Dark Endings Vs. Happy Endings?


Dark Endings Vs. Happy Endings?


I had a very interesting discussion last night with an online friend and a regular reader of this blog (and is he still sane, I hear you ask). Anyway the topic of our discussion was my previous blog post -(here) which was absolutely trashed by my friend. The post is a contest between a man and the devil with a single throw of dice determining the fate of the world. Rather fanciful I agree, but I didn’t expect that it would provoke so strong a reaction. To quote my friend the first Para was brilliant, it started well and it went all the way downhill from there. The first Para my friend loved was about setting the atmosphere, a mood of gloom and doom hanging over the world as the dice game starts with the fate of the world in balance. I thought it was an atmosphere of despair tinged with hope, but my friend thought otherwise (different people/different perspectives). Anyway my friend offered me the advice that I should have gone with the natural flow of the plot – of death and destruction rather than end it with the game of dice being won by mankind and the devil being defeated. In short an ending with hope and happiness, especially such an easy ending was not what he wanted, he wanted an authentic ending.

I confess I was intrigued by what he said. I had gone with the most natural time tested ending of all- a triumph of good over evil- a cliché if ever there was one. It’s the way of all bestsellers and hit films- from Tolkiens the Lord of the Rings, to Rowlings Harry Potter to Vijayakanths Ramanna and Vishals SandaKoli….introduce the villain first- the badder the better- show that people everywhere are in despair and at their wits end with a dark and dominating evil threatening peace and happiness and then the lone hero, an ordinary man, one of us and nothing special, he comes forward to save the world and all is peace and joy by the end. It’s THE success formula for all authors. The only way most of us prefer to end- with hope rather than despair. Oh throw in endless strife and trouble and almost insurmountable odds, but in the end the hero should scrape through, shouldn’t he? Even if just to restore the status quo instead of achieving anything outstanding. There is a comfort in a familiar happy ending rather than a grotesque climax which shocks just for the sake of it or in a heart-wrenching, tear-rending tragedy of an ending.

Off hand, I can count with my fingers (in single digits) the number of books I have read which end in total and complete tragedy and the destruction of all hope at the end. Of all such authors I have read, I would rate Shakespeare the highest in writing such doom and gloom books. Who else but Shakespeare would write a book starting with the death by assassination of the main character (after whom the book is named) in the first chapter and then goes on to show all the various and myriad ways in which complete destruction conquers the conspirators- all honorable men till the foul deed is done- a must read book, Julius Caesar. He does not show us Caesars triumphs, his battle field victories, his crowning even, but only his death and Caesar is the hero even though he disappears off the story in the first fifteen pages. Or let’s talk about King Lear. When the book begins Shakespeare shows us King Lear reigns happily on his throne. By the end of the book he is driven mad, penniless, and friendless and his favorite daughter is dead. How’s that for a tragedy? Still not convinced about my point? Then how about Coriolanus? The hero is as good as they come- a complete hero in the beginning, but because he is quite unable to make up his mind as to what he is, he is turned into a villain and then a quasi-comedian and by the end he is just a pathetic loser. All for the lack of a firm mind and sticking to ones decisions. A lesson if there is ever one. Anyway Coriolanus and Titus Andronicus are never popular compared to the more lighthearted Twelfth night or a Midsummer’s night’s books. And that’s a lesson we all can learn from Shakespeare- more Falstaff and Prince Hal type of characters, rogues though them may be than the stately Henry fifth or gloomy Prospero.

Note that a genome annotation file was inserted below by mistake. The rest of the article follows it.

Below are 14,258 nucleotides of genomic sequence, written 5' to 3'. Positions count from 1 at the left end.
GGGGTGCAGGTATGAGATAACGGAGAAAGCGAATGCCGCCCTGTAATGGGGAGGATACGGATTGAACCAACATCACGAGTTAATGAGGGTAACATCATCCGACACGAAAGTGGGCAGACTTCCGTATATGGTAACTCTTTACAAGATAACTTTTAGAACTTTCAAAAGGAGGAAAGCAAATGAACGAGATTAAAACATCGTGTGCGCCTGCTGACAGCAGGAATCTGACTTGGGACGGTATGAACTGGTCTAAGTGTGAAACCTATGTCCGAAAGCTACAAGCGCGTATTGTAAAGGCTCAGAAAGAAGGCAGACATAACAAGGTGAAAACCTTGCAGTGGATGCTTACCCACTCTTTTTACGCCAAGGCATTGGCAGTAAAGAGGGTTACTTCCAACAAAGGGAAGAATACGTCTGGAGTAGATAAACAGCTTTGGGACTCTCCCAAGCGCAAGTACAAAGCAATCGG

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As an ardent reader of books I would prefer to not read tragedies, given a choice. The last one I read was Bridges of Madison County and after drying my tears I decided not to touch the genre again. Even if they made a movie of it- as they later made with Clint Eastwood. And as a writer or author I can vouch for the fact that most of us can’t or won’t write tragedies. I personally prefer to leave my readers with at least the faintest glimmer of hope by the end, rather than total and complete despair. Even if the villain is the badass of them all, even the grim reaper himself, he should be somehow defeated and the hero prevail in the end. Nine/tenths of the book can be dark and forbidding but the last part should be pure sunlight dispelling the storm laden clouds and everyone should walk away from my book with the satisfaction that goodness prevails, hope triumphs and all is right with the world in the end. Just like Frodo survives to come to the shire, just like Harry Potter survives death to marry Ginny, just like Arnold Schwarzenegger kills a ten feet tall Extra-terrestrial hunter all by himself and Bruce Willis never dies in the Die Hard movies. That’s the kind of hero I want, that’s the kind of stuff I will write, even if no one likes it or how clichéd it is. Hope wins- always in my book. Happy endings everyone.

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